Visualizing the loss landscape of neural nets

Hao Li, Zheng Xu, Gavin Taylor, Christoph Studer, Tom Goldstein

(NIPS 2018)

What is the relationship between trainability, generalisation, and architecture choices?

  • architecture choices \(\rightarrow\) loss landscape
  • global loss landscape (convex or not) \(\leftrightarrow\) trainability
  • landscape surrounding minima \(\rightarrow\) generalisation


Tricks of the trade

  • Mini-batching
  • Batch normalisation
  • Self-normalisation
  • Dropout
  • Residual connections

Techniques for visualising

between two minima

Minimise \(L(\theta) = \frac{1}{m} \sum_{i=1}^m l(x_i, y_i; \theta)\)

\(x_i\) feature vectors

\(y_i\) labels

\(\theta\) model parameters

For two parameter sets \(\theta_1\) and \(\theta_2\),

plot \(f(\alpha) = L((1 - \alpha) \theta_1 + \alpha \theta_2)\)

Techniques for visualising

around one minimum

Around a parameter set \(\theta\):

  • For 1D, choose a direction vector \(\delta\), and plot \( f(\alpha) = L(\theta + \alpha \delta) \)
  • For 2D, choose two direction vectors \(\delta\) and \(\eta\), and plot \( f(\alpha, \beta) = L(\theta + \alpha \delta + \beta \eta) \)

Scaling problem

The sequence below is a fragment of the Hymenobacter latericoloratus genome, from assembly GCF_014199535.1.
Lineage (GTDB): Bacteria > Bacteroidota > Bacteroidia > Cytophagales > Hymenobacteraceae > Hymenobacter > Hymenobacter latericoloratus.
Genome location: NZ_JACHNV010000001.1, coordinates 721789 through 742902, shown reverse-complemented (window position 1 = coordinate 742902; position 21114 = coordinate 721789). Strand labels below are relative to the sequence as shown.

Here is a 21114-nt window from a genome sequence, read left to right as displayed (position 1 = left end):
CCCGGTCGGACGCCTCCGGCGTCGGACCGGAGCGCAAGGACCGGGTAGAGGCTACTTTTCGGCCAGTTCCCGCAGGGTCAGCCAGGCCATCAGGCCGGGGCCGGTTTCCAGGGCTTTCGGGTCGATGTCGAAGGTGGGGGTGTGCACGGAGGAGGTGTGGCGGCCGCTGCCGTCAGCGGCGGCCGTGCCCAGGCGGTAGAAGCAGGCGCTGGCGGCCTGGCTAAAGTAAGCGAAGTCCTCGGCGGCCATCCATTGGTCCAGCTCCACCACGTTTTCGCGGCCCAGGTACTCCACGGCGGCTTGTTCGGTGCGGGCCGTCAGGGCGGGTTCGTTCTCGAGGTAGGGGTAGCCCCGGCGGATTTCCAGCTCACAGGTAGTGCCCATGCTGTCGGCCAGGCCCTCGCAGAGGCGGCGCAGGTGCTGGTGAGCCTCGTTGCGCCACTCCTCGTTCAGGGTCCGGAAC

Filter-wise normalisation

Direction vectors have same dimensionality as \(\theta\)

Normalise each direction vector filter-wise: \(d_{i,j} \leftarrow \frac{d_{i,j}}{||d_{i,j}||} ||\theta_{i,j}||\)

Test models

VGG (2014)

AlexNet (2012)

ResNet (2015)

Wide-ResNet (2016)


DenseNet (2016)

Residual connections \(\leftrightarrow\) network depth

Residual connections \(\leftrightarrow\) network width

Does this capture convexity?

Ok, now what about \(\Longleftarrow\)?

Plot \(\left|\frac{\lambda_{min}}{\lambda_{max}}\right|\) for the original Hessian at each point

The principle curvatures of a randomly projected (Gaussian) surface are weighted averages of the principle curvatures of the original surface (with Chi-square coefficients)


So: non-convexity in the projected surface

\(\Longleftrightarrow\) non-positive projected Hessian eigenvalues

\(\Longrightarrow\) non-positive original Hessian eigenvalues

\(\Longleftrightarrow\) non-convexity in original surface

Visualising optimisation paths

In high dimension, random vectors are mostly orthogonal to anything independent (\(E[S_C(v_1, v_2)] \sim \sqrt{\frac{2}{\pi n}}\))

So random projections don't capture much

Visualising optimisation paths

use PCAs instead